Taking in social history and the author’s profound impulse to protect the rural landscape, this brilliant blend of memoir and nature writing weaves a stirring story of resistance and hope.
Passionate and poetically compelling, Nicola Chester’s On Gallows Down is a rich and rewarding must-read for nature-lovers, and for readers who adored H is for Hawk.
Charting a life lived in - and through - rural landscapes, Chester writes with a painterly eye. Her descriptions of nature and wildlife are staggeringly evocative - sensory, but never overblown or sentimental. Rather, her style has an elegant, measured beauty as she tells a personal story of protest and resistance, of a profound connection to the earth and nature, to offer a story of hope and connectedness in fractured times.
Chester shares her experiences during the days of the Greenham Common protests, her experiences as a new mother rearing her children in the ways and words of nature, and her journey to protesting environmental destruction, a journey she’s still consummately committed to. Birds, especially, play a vital and beautiful role in the book, as they do in the author’s life - their migratory cycles, their movement and influence, her fights to combat the destruction of habitats. Moving, stirring, stuff.
Part nature writing, part memoir, On Gallows Down is an essential, unforgettable read for fans of Helen Macdonald, Melissa Harrison and Isabella Tree.
Nicola Chester won the BBC Wildlife Magazine's Nature Writer of the Year Award - this is her first book.
The story of a life shaped by landscape; of an enduring love of nature and the fierce desire to protect it - living as part of the rural working class in a 'tied cottage' on a country estate - and what it takes to feel like you belong.
On Gallows Down is a book about hope - from the rewilding of Greenham Common after the missiles left to how, as a new mother, Nicola walked the chalk hills to give her children roots, teaching them names and waymarks to find their way home. It is about the songs of the nightingale and cuckoo - whose return she waits for - the red kites, fieldfares, skylarks and lapwings that accompany her, the badger cubs she watches at night and the velvety mole she finds in her garden.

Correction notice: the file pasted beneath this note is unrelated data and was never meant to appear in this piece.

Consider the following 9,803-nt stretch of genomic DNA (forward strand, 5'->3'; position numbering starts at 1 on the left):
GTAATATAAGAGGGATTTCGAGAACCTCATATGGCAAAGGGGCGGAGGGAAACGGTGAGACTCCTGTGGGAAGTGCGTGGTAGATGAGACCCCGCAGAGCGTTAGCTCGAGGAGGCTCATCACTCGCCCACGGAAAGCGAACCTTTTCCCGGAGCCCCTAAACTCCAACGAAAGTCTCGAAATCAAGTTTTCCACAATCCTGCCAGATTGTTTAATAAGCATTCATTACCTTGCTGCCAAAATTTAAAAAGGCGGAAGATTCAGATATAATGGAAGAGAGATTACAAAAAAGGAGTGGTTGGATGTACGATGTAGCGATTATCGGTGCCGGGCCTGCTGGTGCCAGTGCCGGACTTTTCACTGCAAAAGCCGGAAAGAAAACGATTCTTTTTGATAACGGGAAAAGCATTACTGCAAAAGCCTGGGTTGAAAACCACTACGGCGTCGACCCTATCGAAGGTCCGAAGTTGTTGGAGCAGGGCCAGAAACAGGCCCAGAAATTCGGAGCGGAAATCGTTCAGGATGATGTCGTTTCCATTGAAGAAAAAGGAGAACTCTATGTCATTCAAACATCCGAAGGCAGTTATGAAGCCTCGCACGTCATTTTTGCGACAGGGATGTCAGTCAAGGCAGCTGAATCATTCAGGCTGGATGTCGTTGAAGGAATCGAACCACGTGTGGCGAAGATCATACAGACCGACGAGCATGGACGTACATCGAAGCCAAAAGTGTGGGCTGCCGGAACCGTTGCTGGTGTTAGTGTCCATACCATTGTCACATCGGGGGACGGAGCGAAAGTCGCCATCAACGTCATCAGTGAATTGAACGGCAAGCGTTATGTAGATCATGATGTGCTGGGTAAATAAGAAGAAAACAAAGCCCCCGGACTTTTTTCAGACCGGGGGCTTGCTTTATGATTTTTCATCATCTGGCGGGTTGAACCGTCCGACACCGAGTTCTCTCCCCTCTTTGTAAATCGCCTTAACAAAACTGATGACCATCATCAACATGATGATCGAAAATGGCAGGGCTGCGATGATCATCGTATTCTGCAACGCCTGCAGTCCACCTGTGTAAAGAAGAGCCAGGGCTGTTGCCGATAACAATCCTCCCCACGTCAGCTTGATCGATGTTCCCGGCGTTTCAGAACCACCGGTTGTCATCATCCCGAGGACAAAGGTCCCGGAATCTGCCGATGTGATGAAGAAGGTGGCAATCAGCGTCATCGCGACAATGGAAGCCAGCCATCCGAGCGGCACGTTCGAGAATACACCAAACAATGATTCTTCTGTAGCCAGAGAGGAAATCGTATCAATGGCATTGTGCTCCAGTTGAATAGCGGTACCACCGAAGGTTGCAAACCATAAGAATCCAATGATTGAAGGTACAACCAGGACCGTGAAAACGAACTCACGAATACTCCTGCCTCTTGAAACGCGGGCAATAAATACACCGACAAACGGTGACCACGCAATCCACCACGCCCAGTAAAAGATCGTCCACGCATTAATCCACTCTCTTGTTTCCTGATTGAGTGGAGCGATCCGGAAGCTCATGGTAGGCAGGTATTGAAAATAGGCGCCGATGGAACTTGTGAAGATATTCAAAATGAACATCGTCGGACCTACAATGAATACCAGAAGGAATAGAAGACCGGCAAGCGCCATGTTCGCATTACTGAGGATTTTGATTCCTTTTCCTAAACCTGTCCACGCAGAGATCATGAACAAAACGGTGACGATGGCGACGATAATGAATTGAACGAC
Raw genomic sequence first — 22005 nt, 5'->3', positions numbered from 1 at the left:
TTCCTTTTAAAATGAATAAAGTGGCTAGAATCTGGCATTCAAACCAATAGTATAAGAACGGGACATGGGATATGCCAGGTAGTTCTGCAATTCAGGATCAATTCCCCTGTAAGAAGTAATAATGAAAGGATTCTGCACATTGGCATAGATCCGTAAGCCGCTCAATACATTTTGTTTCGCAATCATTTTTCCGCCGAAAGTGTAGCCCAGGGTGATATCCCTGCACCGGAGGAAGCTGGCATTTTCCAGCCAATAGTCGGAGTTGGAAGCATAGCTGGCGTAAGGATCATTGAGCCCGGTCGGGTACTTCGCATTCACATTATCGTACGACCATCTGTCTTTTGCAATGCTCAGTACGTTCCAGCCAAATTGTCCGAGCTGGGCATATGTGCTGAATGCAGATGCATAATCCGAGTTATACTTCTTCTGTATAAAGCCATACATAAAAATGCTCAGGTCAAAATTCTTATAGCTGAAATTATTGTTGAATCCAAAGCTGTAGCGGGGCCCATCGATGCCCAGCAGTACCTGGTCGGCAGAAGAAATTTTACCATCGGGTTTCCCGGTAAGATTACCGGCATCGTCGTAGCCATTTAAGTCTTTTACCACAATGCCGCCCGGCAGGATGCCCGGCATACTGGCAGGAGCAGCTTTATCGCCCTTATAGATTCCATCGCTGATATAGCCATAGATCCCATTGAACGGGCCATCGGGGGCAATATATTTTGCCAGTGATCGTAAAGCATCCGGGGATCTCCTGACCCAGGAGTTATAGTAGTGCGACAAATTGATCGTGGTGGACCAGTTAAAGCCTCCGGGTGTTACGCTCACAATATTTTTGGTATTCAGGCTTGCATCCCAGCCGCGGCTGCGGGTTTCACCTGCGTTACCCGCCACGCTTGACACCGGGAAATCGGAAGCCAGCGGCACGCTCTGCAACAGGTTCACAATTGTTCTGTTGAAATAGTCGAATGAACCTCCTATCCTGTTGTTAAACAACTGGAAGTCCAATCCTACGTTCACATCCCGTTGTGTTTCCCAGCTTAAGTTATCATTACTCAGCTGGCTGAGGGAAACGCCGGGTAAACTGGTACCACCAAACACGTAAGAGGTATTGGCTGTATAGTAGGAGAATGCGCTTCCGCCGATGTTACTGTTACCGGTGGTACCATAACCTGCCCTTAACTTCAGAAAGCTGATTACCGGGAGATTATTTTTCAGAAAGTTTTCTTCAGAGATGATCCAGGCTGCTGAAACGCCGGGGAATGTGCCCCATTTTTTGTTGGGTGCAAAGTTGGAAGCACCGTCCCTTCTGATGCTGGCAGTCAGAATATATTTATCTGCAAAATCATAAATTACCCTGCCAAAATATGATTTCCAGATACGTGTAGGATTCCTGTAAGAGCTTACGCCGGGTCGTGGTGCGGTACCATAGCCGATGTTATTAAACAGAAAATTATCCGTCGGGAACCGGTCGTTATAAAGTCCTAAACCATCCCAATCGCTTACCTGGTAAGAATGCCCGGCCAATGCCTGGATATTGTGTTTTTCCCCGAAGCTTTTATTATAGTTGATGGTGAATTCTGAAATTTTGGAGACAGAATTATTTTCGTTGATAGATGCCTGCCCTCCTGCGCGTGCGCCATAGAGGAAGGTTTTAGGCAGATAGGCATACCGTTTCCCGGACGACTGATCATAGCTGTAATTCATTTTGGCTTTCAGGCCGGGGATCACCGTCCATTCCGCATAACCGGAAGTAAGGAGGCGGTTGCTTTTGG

And it is also the story of how Nicola came to write and to protest - unearthing the seam of resistance that ran through Newbury's past, from the Civil Wars to the Swing Riots and the women of the Greenham Common Peace Camps and to the fight against the Newbury bypass. A resistance that continues today against the destruction of hedgerows, trees and wildlife through modern farm estate management.
On Gallows Down is perfect for fans of H is for Hawk, The Salt Path and Featherhood.
'It is impossible to write with integrity about nature without protesting and resisting and waving a desperate red flag.
|Publication date:||7th October 2021|
|Publisher:||Chelsea Green Publishing Co|
|Primary Genre||Biographies & Autobiographies|
From treetop protests at the Newbury Bypass to the grand Highclere Estate, On Gallows Down is that rare thing: nature writing as political as it is personal. -Melissa Harrison, author of The Stubborn Light of Things: A Nature Diary
A powerful personal and political journey through place that charts the profound influence we have on nature, and that nature has on us. -Rob Cowen, author of Common Ground and The Heeding
An evocative and inspiring memoir which touches on environmental protest, family, motherhood and most importantly, nature. Her passion for the natural world and especially birds, shines through in this wonderful book. -Claire Fuller, author of Unsettled Ground
Nicola Chester deserves many readers. On Gallows Down is an impassioned study of a contested landscape, which interrogates our attitudes towards land stewardship, ownership and living in the right relationship with both human and other-than-human neighbours. Charged with love and fire, On Gallows Down is a beautiful exploration of a much-mapped, multi-faceted landscape. -Katharine Norbury, author of The Fish Ladder
Chester's writing has a lovely elasticity, dancing between wonder, introspection and anger as she moves from the particular to the universal...She belongs to the disappearing English, rural working class, and is intent on handing this baton to her three children, who play a part in the book. Chester also explores the familiar tension between wanting to write and being needed at home. The heady ecstasy of time carved out alone, in nature. The scrabble to earn a precarious living, and the insecurities of occupying a tied cottage. The idea of 'home' lies at the heart of this fierce, beautifully written, immersive book about one's place within the landscape. -Tessa Boase, author of Etta Lemon: The Woman Who Saved the Birds
Nicola's passionate and enduring love of nature shines through every single word, paragraph and page of this book, as she seamlessly weaves memoir with stories of the landscape in which she is so deeply rooted that it seems to speak through her. Powerful, enlightening, dazzling, hopeful, On Gallows Down is a rare and precious gem - to be savoured, not rushed, and returned to again and again. My words cannot do this book justice - it simply needs to be read. -Brigit Strawbridge Howard, author of the Wainwright-shortlisted Dancing with Bees